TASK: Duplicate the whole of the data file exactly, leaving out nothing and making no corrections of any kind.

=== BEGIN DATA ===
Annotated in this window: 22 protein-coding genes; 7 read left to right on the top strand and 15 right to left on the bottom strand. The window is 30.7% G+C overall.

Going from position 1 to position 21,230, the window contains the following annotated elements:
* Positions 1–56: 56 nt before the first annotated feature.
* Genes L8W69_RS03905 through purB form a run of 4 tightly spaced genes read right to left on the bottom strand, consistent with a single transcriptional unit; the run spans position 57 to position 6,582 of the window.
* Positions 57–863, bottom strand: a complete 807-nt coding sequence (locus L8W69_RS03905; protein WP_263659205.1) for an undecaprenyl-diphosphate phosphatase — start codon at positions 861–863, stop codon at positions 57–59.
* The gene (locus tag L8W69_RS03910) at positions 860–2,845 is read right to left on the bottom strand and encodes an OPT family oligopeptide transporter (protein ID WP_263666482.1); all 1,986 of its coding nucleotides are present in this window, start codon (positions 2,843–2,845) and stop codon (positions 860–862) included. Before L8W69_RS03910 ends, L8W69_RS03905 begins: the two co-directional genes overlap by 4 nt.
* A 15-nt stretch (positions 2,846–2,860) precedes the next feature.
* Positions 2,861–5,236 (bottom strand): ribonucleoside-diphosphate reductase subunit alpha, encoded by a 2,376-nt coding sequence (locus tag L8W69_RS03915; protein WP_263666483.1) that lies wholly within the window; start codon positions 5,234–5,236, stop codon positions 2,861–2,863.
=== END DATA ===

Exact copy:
Annotated in this window: 22 protein-coding genes; 7 read left to right on the top strand and 15 right to left on the bottom strand. The window is 30.7% G+C overall.

Going from position 1 to position 21,230, the window contains the following annotated elements:
* Positions 1–56: 56 nt before the first annotated feature.
* Genes L8W69_RS03905 through purB form a run of 4 tightly spaced genes read right to left on the bottom strand, consistent with a single transcriptional unit; the run spans position 57 to position 6,582 of the window.
* Positions 57–863, bottom strand: a complete 807-nt coding sequence (locus L8W69_RS03905; protein WP_263659205.1) for an undecaprenyl-diphosphate phosphatase — start codon at positions 861–863, stop codon at positions 57–59.
* The gene (locus tag L8W69_RS03910) at positions 860–2,845 is read right to left on the bottom strand and encodes an OPT family oligopeptide transporter (protein ID WP_263666482.1); all 1,986 of its coding nucleotides are present in this window, start codon (positions 2,843–2,845) and stop codon (positions 860–862) included. Before L8W69_RS03910 ends, L8W69_RS03905 begins: the two co-directional genes overlap by 4 nt.
* A 15-nt stretch (positions 2,846–2,860) precedes the next feature.
* Positions 2,861–5,236 (bottom strand): ribonucleoside-diphosphate reductase subunit alpha, encoded by a 2,376-nt coding sequence (locus tag L8W69_RS03915; protein WP_263666483.1) that lies wholly within the window; start codon positions 5,234–5,236, stop codon positions 2,861–2,863.